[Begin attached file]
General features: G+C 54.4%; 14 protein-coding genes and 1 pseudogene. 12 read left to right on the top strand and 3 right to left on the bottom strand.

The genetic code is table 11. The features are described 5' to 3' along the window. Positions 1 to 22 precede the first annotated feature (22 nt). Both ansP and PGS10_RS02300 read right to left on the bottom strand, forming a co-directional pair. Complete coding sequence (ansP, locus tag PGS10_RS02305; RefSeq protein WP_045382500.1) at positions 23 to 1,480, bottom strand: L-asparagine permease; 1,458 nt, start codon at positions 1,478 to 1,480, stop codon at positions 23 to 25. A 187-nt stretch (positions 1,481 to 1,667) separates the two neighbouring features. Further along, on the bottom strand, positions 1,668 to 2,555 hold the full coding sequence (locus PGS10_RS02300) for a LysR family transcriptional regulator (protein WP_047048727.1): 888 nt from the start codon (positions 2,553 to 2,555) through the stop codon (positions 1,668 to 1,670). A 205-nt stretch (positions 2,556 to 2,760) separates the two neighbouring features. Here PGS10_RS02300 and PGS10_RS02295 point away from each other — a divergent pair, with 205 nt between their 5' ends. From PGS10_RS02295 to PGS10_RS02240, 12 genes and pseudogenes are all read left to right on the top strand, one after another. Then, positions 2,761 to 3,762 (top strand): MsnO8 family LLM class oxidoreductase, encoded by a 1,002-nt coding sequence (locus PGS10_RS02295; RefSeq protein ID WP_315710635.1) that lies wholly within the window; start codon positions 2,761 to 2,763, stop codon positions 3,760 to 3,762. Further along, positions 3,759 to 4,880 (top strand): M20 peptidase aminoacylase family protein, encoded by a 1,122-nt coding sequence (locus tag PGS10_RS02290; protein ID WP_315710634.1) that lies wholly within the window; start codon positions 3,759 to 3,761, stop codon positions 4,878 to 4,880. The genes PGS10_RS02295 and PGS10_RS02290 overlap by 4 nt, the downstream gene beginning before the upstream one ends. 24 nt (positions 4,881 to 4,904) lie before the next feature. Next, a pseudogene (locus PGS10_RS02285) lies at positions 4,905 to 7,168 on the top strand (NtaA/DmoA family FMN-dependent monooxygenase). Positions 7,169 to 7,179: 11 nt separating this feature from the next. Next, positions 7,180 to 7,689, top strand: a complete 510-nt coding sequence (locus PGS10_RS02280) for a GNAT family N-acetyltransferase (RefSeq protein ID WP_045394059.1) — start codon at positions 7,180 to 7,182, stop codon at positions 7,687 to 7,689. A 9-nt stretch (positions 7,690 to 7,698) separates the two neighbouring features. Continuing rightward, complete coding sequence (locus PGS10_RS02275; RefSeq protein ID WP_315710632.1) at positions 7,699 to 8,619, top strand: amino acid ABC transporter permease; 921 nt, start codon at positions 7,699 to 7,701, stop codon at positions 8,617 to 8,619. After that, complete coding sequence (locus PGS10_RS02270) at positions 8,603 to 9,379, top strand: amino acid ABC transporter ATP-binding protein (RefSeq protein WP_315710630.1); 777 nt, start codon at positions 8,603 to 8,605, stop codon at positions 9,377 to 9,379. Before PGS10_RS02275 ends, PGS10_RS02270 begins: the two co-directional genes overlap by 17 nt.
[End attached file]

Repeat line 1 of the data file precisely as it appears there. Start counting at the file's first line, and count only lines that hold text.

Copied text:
General features: G+C 54.4%; 14 protein-coding genes and 1 pseudogene. 12 read left to right on the top strand and 3 right to left on the bottom strand.